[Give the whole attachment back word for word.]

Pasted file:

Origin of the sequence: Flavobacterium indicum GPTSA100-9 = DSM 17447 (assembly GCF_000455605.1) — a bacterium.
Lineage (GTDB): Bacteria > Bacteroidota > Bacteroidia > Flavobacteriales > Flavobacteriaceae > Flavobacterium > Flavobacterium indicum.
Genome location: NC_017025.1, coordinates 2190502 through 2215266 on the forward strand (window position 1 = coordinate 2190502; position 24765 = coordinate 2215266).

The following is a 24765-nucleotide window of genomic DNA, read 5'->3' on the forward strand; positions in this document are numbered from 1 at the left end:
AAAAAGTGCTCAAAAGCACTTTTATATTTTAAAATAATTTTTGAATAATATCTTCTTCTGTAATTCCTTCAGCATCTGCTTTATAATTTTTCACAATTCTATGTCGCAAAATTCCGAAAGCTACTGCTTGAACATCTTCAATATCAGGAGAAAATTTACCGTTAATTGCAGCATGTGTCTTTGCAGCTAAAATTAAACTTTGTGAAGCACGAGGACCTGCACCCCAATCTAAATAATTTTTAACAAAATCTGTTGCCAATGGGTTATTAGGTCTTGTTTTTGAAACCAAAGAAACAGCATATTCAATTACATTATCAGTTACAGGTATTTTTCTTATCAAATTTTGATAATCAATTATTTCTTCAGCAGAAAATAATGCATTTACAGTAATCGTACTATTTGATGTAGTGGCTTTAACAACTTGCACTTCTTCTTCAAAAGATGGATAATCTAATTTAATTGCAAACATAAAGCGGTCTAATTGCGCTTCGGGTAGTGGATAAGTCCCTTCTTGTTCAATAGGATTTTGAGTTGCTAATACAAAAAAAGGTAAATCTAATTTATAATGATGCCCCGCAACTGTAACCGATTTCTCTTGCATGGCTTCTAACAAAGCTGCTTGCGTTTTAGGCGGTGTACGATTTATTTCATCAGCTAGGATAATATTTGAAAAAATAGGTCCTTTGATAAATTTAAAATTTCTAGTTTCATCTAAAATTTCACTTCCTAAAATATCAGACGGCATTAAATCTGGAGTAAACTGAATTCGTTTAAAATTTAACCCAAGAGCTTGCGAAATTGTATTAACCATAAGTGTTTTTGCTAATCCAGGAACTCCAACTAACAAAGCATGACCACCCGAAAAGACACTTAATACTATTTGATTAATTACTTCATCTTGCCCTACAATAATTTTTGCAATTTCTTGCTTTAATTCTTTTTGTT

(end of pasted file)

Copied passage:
Origin of the sequence: Flavobacterium indicum GPTSA100-9 = DSM 17447 (assembly GCF_000455605.1) — a bacterium.
Lineage (GTDB): Bacteria > Bacteroidota > Bacteroidia > Flavobacteriales > Flavobacteriaceae > Flavobacterium > Flavobacterium indicum.
Genome location: NC_017025.1, coordinates 2190502 through 2215266 on the forward strand (window position 1 = coordinate 2190502; position 24765 = coordinate 2215266).

The following is a 24765-nucleotide window of genomic DNA, read 5'->3' on the forward strand; positions in this document are numbered from 1 at the left end:
AAAAAGTGCTCAAAAGCACTTTTATATTTTAAAATAATTTTTGAATAATATCTTCTTCTGTAATTCCTTCAGCATCTGCTTTATAATTTTTCACAATTCTATGTCGCAAAATTCCGAAAGCTACTGCTTGAACATCTTCAATATCAGGAGAAAATTTACCGTTAATTGCAGCATGTGTCTTTGCAGCTAAAATTAAACTTTGTGAAGCACGAGGACCTGCACCCCAATCTAAATAATTTTTAACAAAATCTGTTGCCAATGGGTTATTAGGTCTTGTTTTTGAAACCAAAGAAACAGCATATTCAATTACATTATCAGTTACAGGTATTTTTCTTATCAAATTTTGATAATCAATTATTTCTTCAGCAGAAAATAATGCATTTACAGTAATCGTACTATTTGATGTAGTGGCTTTAACAACTTGCACTTCTTCTTCAAAAGATGGATAATCTAATTTAATTGCAAACATAAAGCGGTCTAATTGCGCTTCGGGTAGTGGATAAGTCCCTTCTTGTTCAATAGGATTTTGAGTTGCTAATACAAAAAAAGGTAAATCTAATTTATAATGATGCCCCGCAACTGTAACCGATTTCTCTTGCATGGCTTCTAACAAAGCTGCTTGCGTTTTAGGCGGTGTACGATTTATTTCATCAGCTAGGATAATATTTGAAAAAATAGGTCCTTTGATAAATTTAAAATTTCTAGTTTCATCTAAAATTTCACTTCCTAAAATATCAGACGGCATTAAATCTGGAGTAAACTGAATTCGTTTAAAATTTAACCCAAGAGCTTGCGAAATTGTATTAACCATAAGTGTTTTTGCTAATCCAGGAACTCCAACTAACAAAGCATGACCACCCGAAAAGACACTTAATACTATTTGATTAATTACTTCATCTTGCCCTACAATAATTTTTGCAATTTCTTGCTTTAATTCTTTTTGTT